Another study conducted by Dr. Wang’s group investigated the effect that rising global temperatures and CO2 levels have on vegetation water needs in the northern hemisphere. This novel and large-scale research used satellite remote sensing data to show that increased atmospheric temperatures and CO2 levels are reducing water availability to vegetation, thereby stunting the growth of plants. While general increases in carbon dioxide promote vegetation growth, this study indicates that water limitations arising from temperature changes are hampering plant growth. Therefore, Dr. Wang and his colleagues see an urgent need to significantly reduce CO2 emissions in a bid to reduce warmer temperatures. The results make these objectives significant for SDG 12 and 13.
Climate Change and Agriculture
Agriculture is a significant source of human and animal food. Projected demand for food over the next few decades is astronomical, making food supply chains and production systems paramount. In recent history, climate change has caused extreme weather events, such as droughts, that severely impact crop yields. Furthermore, agricultural practices can also exacerbate climate change through greenhouse gas emissions and water pollution. Dr. Wang’s research delves into both these aspects in a bid to produce knowledge which can help mitigate the effects that they have on each other.
One study provided insight on the factors which affect legume yield during drought. The study showed a positive correlation between yield reduction and water availability reduction, but the magnitude of the impact depended on the legume and the stage of the crop’s life cycle. Soil textures were also found to have an effect on legume yield, revealing subtle nuances which must be considered to minimize loss of legume yield during drought conditions.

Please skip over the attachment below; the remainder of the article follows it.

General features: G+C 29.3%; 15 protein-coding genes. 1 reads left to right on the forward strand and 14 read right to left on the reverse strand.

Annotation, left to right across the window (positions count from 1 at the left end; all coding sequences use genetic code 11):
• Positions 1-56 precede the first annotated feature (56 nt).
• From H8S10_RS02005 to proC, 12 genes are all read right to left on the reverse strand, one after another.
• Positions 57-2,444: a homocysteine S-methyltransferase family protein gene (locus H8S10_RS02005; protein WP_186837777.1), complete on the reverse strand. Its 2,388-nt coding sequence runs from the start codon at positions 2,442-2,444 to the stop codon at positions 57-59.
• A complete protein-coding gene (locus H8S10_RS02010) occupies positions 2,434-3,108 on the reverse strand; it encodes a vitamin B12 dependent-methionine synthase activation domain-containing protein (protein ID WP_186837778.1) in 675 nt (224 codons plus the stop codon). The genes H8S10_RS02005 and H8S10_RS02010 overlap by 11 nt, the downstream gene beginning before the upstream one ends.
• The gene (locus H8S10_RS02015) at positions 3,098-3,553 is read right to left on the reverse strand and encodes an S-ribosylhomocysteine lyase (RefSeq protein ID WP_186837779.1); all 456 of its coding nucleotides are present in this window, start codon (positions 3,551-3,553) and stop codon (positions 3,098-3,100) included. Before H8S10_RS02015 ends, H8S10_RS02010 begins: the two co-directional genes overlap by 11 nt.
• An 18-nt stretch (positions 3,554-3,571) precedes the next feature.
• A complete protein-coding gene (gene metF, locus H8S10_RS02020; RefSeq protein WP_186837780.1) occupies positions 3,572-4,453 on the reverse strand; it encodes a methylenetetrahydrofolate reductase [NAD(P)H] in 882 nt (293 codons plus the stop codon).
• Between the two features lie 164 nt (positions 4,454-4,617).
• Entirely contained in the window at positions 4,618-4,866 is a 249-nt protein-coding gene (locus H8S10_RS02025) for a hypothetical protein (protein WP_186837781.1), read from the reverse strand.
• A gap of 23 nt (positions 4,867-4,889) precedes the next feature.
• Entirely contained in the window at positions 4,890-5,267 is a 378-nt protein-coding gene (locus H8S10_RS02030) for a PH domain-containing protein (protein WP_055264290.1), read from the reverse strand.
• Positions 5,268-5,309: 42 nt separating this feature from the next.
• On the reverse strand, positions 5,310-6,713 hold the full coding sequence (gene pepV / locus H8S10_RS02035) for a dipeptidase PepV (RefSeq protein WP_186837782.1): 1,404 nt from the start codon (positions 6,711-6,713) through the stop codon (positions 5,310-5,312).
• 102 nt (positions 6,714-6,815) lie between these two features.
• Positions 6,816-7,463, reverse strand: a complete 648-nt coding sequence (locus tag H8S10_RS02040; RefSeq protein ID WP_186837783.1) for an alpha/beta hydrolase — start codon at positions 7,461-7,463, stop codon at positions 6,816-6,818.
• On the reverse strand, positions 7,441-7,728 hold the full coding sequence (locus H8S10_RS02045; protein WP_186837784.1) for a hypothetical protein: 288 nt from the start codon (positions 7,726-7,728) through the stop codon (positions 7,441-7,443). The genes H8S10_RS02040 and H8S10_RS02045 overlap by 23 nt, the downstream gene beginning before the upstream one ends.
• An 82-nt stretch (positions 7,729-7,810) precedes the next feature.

Agriculture contributes significantly to greenhouse gas emissions and runoffs that affect aquatic ecosystems. One technique which has become increasingly common is no-till farming: Soil is left undisturbed without tilling, allowing organic matter to build up in the soil. The technique is touted for its ability to reduce soil erosion and nutrient contamination of water. However, Dr. Wang’s research has discovered that this technique in fact increases nitrate leaching, a common cause of water pollution. This study is critical as it highlights the need to understand agricultural practices and implement them in a manner which minimizes environmental effects. Building on these findings, Dr. Wang and his colleagues have received a $500K United States Department of Agriculture (USDA) grant in 2021 to study the impact of combining no-till and cover cropping on greenhouse gas emissions and nutrient leaching. Such studies are critical to SDGs 2, 6, 12, and 13.